It wasn't only air shows that my father took me to.  For example, in 1951 we went to the Festival of Britain.  Unfortunately my only memory of that great event was that an Italian badge-seller told me off quite severely when, in answer to my father's question "would you like a festival badge?" I gave my usual answer - "Yeah, all right then".  It was a result of rarely having to ask for anything - my father always got in with an offer first.
It's not true to say that I had nothing at all to do with other children unless I was forced to - more about my childhood friends in future chapters - but it's certainly a fact that I associated much more with adults, at least until I was about 10.  These were usually neighbours (none of whom had any children of their own).  We had some quite eccentric ones.  Some of them probably took a fairly patronising attitude.  After all, we were a working class family thrown by strange circumstances into a very middle class environment, something that was unusual then.  However, they were very nice to me and one lady took it upon herself to educate me, in her home, into decent middle-class values such as lemon meringue pie and Darjeeling tea served from a tea trolley at 3.15pm.  That was Mrs Strugnell at 108, whose husband was a Civil Servant (this sounded hugely important), and whose brother was headmaster of Ashmole School.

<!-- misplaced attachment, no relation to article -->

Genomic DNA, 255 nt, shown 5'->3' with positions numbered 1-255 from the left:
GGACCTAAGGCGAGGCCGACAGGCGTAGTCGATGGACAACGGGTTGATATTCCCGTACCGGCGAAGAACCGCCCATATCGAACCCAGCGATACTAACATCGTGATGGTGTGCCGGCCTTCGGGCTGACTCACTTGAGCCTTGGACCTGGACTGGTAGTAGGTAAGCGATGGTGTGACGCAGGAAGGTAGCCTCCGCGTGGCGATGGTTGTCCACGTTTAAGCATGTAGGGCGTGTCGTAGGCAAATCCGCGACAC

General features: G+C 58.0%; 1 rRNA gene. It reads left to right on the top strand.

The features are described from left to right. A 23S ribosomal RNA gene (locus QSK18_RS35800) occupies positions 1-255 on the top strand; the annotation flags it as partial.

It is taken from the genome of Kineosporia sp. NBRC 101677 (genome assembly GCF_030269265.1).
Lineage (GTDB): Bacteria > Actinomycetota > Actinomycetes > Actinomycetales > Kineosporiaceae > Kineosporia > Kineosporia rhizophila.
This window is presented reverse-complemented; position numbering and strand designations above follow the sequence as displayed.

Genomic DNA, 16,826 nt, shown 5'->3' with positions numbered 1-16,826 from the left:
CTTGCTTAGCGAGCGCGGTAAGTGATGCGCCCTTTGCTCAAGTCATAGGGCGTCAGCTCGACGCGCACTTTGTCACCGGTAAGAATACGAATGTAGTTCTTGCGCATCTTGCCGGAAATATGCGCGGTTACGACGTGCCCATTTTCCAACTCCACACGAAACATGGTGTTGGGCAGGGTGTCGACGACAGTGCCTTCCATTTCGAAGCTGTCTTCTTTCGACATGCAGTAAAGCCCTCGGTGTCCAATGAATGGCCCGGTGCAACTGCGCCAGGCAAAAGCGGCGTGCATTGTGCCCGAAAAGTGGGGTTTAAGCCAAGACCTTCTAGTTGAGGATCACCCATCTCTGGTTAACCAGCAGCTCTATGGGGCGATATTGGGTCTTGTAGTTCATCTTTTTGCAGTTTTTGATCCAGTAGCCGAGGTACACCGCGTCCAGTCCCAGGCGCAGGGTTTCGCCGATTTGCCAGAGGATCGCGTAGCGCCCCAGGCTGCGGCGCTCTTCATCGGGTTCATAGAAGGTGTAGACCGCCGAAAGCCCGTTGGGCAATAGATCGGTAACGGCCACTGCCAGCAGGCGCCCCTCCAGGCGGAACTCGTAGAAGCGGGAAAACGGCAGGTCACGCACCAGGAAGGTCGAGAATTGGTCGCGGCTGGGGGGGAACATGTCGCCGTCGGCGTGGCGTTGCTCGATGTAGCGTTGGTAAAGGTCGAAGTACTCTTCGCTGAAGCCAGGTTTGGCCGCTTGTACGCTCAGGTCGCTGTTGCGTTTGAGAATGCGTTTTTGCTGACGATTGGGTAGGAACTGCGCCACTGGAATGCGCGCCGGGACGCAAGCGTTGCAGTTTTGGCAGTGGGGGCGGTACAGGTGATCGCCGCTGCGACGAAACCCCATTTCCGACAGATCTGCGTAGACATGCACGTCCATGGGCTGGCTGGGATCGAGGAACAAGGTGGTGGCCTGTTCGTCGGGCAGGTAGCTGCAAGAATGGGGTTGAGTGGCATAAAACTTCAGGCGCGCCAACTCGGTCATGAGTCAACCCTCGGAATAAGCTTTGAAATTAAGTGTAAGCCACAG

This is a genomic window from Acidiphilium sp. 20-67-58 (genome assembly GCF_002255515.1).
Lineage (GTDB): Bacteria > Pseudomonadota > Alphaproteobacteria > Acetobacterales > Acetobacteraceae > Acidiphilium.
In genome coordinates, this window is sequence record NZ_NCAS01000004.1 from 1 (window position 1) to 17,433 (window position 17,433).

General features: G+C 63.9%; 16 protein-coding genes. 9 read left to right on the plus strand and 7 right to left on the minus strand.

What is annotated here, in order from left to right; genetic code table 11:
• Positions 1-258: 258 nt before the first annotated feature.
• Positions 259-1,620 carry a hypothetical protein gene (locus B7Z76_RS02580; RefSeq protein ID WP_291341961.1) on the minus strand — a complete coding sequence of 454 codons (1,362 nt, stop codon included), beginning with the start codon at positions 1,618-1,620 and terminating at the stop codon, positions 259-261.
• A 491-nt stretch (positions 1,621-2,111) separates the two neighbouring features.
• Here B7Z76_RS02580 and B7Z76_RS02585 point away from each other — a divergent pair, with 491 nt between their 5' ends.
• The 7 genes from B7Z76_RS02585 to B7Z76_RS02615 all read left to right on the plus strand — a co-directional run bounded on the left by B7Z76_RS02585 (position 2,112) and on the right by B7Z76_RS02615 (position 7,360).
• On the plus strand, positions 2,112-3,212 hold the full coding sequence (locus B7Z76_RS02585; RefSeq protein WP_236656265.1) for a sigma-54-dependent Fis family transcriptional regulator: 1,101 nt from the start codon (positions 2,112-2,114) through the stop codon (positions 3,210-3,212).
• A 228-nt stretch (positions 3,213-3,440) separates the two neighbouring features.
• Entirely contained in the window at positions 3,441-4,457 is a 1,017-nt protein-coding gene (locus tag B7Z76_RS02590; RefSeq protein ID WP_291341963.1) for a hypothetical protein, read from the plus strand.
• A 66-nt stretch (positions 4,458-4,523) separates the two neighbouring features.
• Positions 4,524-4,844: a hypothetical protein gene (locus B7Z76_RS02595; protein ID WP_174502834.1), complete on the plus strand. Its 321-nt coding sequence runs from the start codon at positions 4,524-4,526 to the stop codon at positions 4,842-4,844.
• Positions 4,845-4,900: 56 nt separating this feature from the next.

Then there was Mr Gale across the Road who was the sub-postmaster in Mays Lane.  He actually had a workshop in his back garden and possessed an electric drill!  Mr and Mrs Gale had two Scots Terriers who used to run about yapping furiously upon my arrival.  This always caused the Gales to do a curious sort of dance while singing "Bonnie and Kinnie say 'Victor's here!'" in a most exuberant fashion.
I gave my parents to understand that I was now moving in very superior circles.  This caused them to become very critical of these well-meaning people and friction was sometimes in evidence over little things.  I remember the Strugnells, Gales, Brockhursts and others in Normandy Avenue with great affection, even though I was told off sometimes by Mrs Strugnell for such things as sounding the Gongs of Regenesia (a row of water tank inspection covers of various sizes) every hour during the holidays, for tormenting our cat, Sambo, and for not learning the excercises in French for Little Folk, which she had given me for my 8th or 9th birthday.